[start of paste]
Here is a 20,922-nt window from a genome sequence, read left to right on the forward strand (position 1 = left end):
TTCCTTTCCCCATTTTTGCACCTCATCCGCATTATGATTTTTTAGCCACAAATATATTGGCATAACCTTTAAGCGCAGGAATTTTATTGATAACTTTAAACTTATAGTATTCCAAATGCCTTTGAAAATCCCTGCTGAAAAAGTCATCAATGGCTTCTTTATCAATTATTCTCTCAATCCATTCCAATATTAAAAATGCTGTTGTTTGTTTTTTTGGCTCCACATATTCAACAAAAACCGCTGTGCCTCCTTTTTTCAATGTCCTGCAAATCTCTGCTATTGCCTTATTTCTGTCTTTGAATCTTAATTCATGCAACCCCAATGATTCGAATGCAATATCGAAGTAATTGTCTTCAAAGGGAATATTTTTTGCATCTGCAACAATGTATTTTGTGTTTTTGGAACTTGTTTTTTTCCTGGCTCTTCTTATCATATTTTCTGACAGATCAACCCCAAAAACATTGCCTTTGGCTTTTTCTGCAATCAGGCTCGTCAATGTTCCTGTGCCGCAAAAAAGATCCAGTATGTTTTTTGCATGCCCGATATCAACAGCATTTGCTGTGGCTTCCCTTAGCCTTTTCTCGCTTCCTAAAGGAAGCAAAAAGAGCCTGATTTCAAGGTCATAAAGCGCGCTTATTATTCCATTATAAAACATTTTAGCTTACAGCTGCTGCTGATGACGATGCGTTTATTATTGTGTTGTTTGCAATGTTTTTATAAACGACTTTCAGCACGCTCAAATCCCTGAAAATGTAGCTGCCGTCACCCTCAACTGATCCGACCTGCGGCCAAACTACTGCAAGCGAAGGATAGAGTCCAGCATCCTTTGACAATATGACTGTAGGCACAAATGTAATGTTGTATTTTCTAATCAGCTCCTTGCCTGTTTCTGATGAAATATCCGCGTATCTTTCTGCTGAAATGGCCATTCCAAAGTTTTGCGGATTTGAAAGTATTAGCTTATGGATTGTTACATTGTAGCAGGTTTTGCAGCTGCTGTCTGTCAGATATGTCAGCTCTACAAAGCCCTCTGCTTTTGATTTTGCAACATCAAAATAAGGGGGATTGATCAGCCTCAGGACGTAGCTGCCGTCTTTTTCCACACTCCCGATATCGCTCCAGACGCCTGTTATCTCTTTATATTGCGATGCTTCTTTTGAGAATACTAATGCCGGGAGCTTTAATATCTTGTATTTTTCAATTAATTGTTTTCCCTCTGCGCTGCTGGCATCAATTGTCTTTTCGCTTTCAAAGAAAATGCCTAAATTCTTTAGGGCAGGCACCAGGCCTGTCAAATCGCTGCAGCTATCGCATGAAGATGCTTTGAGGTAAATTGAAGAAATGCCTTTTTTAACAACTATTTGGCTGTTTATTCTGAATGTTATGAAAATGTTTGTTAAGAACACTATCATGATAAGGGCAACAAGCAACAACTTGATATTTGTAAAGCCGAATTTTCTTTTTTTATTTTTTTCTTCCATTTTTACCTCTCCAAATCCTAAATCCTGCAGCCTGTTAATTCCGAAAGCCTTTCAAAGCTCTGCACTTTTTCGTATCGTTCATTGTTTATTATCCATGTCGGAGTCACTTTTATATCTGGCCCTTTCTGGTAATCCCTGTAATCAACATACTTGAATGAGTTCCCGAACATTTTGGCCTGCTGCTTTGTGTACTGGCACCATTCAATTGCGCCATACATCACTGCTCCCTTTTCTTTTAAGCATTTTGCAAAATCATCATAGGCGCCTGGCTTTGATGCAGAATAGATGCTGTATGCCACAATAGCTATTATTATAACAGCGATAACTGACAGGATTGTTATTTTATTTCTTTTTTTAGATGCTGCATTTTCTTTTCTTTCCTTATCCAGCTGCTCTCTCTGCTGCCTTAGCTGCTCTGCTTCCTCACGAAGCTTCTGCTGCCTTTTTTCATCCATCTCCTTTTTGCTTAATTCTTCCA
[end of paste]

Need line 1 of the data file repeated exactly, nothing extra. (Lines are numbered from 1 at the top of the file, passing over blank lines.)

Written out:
Here is a 20,922-nt window from a genome sequence, read left to right on the forward strand (position 1 = left end):